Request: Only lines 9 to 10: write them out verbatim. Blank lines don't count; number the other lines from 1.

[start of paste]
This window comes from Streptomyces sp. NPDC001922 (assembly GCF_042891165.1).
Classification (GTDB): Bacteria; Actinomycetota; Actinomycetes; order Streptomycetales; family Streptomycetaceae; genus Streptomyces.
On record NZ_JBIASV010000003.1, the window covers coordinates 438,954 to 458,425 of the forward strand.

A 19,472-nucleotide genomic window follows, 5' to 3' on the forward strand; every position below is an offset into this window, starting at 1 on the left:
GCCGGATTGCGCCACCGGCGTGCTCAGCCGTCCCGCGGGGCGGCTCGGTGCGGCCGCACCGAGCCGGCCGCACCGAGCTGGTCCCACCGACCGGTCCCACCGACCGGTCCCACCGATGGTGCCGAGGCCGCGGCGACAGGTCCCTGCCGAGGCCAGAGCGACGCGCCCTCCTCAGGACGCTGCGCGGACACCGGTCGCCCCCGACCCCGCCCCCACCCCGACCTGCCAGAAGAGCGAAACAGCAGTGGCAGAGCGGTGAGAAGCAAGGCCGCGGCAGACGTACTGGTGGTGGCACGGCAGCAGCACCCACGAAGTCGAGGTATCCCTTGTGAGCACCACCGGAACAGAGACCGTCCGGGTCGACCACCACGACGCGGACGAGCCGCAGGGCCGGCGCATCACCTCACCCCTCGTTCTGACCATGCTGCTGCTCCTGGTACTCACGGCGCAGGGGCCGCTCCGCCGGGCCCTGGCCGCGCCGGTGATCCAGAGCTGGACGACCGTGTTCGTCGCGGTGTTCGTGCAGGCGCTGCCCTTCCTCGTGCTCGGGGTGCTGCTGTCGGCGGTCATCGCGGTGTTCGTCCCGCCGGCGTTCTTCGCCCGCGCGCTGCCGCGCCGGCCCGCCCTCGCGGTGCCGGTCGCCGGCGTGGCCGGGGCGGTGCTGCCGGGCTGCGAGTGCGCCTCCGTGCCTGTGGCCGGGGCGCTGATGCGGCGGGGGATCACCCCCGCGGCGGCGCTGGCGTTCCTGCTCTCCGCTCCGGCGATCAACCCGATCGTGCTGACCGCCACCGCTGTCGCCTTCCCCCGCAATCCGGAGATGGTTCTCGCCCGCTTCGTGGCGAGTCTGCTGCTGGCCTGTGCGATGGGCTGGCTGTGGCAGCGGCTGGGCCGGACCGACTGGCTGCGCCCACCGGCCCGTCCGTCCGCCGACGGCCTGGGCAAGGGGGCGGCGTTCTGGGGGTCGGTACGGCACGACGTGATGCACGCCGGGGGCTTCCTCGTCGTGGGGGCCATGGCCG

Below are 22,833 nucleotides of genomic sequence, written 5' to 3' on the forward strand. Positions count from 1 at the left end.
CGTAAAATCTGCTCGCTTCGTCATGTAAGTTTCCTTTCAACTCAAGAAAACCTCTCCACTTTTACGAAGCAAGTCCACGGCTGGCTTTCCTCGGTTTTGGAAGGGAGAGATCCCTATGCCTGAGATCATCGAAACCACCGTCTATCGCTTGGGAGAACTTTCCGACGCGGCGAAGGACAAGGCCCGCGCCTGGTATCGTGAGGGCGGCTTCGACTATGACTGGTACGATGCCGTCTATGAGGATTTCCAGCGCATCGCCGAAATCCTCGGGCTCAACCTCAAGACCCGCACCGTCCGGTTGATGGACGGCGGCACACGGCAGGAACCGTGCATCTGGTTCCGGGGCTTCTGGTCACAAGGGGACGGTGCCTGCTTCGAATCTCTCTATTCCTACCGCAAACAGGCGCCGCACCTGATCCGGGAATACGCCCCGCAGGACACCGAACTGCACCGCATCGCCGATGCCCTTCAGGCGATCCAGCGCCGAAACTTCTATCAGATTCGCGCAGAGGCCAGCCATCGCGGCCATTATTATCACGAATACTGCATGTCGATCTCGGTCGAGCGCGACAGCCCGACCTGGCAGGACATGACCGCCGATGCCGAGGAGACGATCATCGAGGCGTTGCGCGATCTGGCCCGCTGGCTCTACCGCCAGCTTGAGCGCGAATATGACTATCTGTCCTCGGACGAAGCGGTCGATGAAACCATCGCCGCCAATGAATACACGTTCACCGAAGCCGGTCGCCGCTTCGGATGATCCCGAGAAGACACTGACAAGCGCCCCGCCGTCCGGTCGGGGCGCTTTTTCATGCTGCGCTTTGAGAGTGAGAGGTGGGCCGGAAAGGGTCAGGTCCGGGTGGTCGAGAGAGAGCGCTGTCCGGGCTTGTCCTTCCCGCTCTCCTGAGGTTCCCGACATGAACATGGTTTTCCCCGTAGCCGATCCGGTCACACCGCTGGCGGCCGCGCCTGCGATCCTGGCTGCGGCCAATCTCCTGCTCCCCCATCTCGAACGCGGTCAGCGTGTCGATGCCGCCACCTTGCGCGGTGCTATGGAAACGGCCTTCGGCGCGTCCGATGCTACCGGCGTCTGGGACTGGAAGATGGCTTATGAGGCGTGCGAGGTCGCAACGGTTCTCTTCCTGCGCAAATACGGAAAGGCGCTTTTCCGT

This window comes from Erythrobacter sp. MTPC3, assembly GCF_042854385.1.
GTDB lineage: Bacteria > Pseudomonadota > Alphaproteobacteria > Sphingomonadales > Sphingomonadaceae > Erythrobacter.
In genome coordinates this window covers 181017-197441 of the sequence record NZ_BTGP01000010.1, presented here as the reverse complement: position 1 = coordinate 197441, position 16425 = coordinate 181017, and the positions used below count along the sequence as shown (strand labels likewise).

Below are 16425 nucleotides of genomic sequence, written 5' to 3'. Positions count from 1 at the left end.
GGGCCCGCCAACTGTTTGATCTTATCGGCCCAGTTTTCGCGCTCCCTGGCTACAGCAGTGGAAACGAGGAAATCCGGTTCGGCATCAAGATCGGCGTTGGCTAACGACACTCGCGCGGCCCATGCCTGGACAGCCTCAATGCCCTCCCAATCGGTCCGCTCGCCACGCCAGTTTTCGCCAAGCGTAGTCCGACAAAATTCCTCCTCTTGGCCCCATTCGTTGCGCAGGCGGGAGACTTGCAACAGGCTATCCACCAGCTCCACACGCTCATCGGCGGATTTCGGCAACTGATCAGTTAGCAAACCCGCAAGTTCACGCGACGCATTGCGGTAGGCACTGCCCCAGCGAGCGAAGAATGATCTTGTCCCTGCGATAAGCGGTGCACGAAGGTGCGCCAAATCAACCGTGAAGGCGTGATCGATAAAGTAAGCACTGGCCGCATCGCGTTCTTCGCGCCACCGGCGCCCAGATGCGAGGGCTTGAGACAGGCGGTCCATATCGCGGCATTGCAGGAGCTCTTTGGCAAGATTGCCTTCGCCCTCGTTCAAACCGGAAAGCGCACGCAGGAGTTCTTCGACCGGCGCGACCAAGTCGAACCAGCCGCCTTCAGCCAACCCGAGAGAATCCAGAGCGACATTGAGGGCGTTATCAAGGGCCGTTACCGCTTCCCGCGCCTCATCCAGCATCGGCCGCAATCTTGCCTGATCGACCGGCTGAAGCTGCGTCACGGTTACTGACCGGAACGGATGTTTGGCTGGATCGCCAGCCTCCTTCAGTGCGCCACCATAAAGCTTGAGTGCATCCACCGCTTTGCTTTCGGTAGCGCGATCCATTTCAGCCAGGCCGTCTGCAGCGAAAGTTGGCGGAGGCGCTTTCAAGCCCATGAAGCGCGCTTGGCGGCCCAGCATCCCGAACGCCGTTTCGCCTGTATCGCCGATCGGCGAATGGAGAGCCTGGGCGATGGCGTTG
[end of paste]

GTDB lineage: Bacteria > Pseudomonadota > Alphaproteobacteria > Sphingomonadales > Sphingomonadaceae > Erythrobacter.
In genome coordinates this window covers 181017-197441 of the sequence record NZ_BTGP01000010.1, presented here as the reverse complement: position 1 = coordinate 197441, position 16425 = coordinate 181017, and the positions used below count along the sequence as shown (strand labels likewise).